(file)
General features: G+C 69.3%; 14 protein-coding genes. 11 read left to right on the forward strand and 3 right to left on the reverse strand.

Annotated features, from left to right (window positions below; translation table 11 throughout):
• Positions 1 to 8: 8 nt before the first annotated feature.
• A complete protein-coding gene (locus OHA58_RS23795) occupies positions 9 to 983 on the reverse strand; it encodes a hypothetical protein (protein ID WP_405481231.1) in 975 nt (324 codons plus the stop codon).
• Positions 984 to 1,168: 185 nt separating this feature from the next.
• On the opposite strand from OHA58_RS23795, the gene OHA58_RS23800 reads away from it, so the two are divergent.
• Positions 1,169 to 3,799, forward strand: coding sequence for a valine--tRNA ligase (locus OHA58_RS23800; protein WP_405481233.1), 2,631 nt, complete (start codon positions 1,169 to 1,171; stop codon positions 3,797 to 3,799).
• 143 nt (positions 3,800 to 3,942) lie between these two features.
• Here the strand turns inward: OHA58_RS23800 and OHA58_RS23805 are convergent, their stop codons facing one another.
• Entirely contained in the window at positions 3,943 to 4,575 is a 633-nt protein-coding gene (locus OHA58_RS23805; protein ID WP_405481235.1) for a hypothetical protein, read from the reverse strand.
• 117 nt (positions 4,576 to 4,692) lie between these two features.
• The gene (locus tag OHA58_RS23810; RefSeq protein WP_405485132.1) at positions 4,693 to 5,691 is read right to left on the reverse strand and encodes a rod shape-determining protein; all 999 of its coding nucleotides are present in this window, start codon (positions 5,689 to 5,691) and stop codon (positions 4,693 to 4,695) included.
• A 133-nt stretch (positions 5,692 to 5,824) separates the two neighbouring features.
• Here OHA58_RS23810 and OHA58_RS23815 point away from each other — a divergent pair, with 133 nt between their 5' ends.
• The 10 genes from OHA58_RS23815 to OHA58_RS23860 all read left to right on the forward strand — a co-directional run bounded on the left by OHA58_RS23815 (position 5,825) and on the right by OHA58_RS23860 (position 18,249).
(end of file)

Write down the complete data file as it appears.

General features: G+C 69.3%; 14 protein-coding genes. 11 read left to right on the forward strand and 3 right to left on the reverse strand.

Annotated features, from left to right (window positions below; translation table 11 throughout):
• Positions 1 to 8: 8 nt before the first annotated feature.
• A complete protein-coding gene (locus OHA58_RS23795) occupies positions 9 to 983 on the reverse strand; it encodes a hypothetical protein (protein ID WP_405481231.1) in 975 nt (324 codons plus the stop codon).
• Positions 984 to 1,168: 185 nt separating this feature from the next.
• On the opposite strand from OHA58_RS23795, the gene OHA58_RS23800 reads away from it, so the two are divergent.
• Positions 1,169 to 3,799, forward strand: coding sequence for a valine--tRNA ligase (locus OHA58_RS23800; protein WP_405481233.1), 2,631 nt, complete (start codon positions 1,169 to 1,171; stop codon positions 3,797 to 3,799).
• 143 nt (positions 3,800 to 3,942) lie between these two features.
• Here the strand turns inward: OHA58_RS23800 and OHA58_RS23805 are convergent, their stop codons facing one another.
• Entirely contained in the window at positions 3,943 to 4,575 is a 633-nt protein-coding gene (locus OHA58_RS23805; protein ID WP_405481235.1) for a hypothetical protein, read from the reverse strand.
• 117 nt (positions 4,576 to 4,692) lie between these two features.
• The gene (locus tag OHA58_RS23810; RefSeq protein WP_405485132.1) at positions 4,693 to 5,691 is read right to left on the reverse strand and encodes a rod shape-determining protein; all 999 of its coding nucleotides are present in this window, start codon (positions 5,689 to 5,691) and stop codon (positions 4,693 to 4,695) included.
• A 133-nt stretch (positions 5,692 to 5,824) separates the two neighbouring features.
• Here OHA58_RS23810 and OHA58_RS23815 point away from each other — a divergent pair, with 133 nt between their 5' ends.
• The 10 genes from OHA58_RS23815 to OHA58_RS23860 all read left to right on the forward strand — a co-directional run bounded on the left by OHA58_RS23815 (position 5,825) and on the right by OHA58_RS23860 (position 18,249).